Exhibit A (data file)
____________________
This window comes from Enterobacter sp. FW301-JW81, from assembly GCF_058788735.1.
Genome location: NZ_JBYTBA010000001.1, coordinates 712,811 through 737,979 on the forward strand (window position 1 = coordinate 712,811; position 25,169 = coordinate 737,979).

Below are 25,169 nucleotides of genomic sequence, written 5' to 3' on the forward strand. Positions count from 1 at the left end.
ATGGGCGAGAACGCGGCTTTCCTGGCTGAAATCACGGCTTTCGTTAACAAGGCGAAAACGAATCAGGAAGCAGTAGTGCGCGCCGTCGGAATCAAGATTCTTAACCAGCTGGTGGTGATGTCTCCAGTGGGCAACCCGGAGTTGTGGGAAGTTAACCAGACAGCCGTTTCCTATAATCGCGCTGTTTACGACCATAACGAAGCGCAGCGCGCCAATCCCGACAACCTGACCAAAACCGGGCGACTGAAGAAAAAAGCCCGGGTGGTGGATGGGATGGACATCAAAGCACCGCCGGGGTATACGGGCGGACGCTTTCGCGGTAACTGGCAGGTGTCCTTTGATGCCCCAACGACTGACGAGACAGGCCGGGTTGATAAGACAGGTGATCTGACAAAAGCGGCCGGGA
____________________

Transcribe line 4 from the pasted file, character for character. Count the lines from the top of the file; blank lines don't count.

ATGGGCGAGAACGCGGCTTTCCTGGCTGAAATCACGGCTTTCGTTAACAAGGCGAAAACGAATCAGGAAGCAGTAGTGCGCGCCGTCGGAATCAAGATTCTTAACCAGCTGGTGGTGATGTCTCCAGTGGGCAACCCGGAGTTGTGGGAAGTTAACCAGACAGCCGTTTCCTATAATCGCGCTGTTTACGACCATAACGAAGCGCAGCGCGCCAATCCCGACAACCTGACCAAAACCGGGCGACTGAAGAAAAAAGCCCGGGTGGTGGATGGGATGGACATCAAAGCACCGCCGGGGTATACGGGCGGACGCTTTCGCGGTAACTGGCAGGTGTCCTTTGATGCCCCAACGACTGACGAGACAGGCCGGGTTGATAAGACAGGTGATCTGACAAAAGCGGCCGGGA